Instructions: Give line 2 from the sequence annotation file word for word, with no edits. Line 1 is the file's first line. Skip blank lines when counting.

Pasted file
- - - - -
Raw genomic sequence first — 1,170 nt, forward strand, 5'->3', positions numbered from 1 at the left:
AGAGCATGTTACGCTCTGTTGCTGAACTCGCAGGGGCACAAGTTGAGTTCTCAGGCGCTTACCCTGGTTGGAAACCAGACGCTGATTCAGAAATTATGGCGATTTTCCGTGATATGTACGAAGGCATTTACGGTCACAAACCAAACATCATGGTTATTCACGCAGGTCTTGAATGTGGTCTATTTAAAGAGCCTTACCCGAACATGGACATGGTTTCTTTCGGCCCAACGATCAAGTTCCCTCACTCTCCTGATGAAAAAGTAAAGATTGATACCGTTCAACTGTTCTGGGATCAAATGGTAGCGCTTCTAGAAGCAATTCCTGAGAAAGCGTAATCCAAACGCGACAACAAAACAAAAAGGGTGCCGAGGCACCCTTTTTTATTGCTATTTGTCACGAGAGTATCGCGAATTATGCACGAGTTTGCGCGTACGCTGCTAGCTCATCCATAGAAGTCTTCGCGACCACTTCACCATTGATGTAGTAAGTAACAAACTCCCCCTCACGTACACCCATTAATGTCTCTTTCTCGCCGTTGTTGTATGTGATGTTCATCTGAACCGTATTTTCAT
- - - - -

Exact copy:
AGAGCATGTTACGCTCTGTTGCTGAACTCGCAGGGGCACAAGTTGAGTTCTCAGGCGCTTACCCTGGTTGGAAACCAGACGCTGATTCAGAAATTATGGCGATTTTCCGTGATATGTACGAAGGCATTTACGGTCACAAACCAAACATCATGGTTATTCACGCAGGTCTTGAATGTGGTCTATTTAAAGAGCCTTACCCGAACATGGACATGGTTTCTTTCGGCCCAACGATCAAGTTCCCTCACTCTCCTGATGAAAAAGTAAAGATTGATACCGTTCAACTGTTCTGGGATCAAATGGTAGCGCTTCTAGAAGCAATTCCTGAGAAAGCGTAATCCAAACGCGACAACAAAACAAAAAGGGTGCCGAGGCACCCTTTTTTATTGCTATTTGTCACGAGAGTATCGCGAATTATGCACGAGTTTGCGCGTACGCTGCTAGCTCATCCATAGAAGTCTTCGCGACCACTTCACCATTGATGTAGTAAGTAACAAACTCCCCCTCACGTACACCCATTAATGTCTCTTTCTCGCCGTTGTTGTATGTGATGTTCATCTGAACCGTATTTTCAT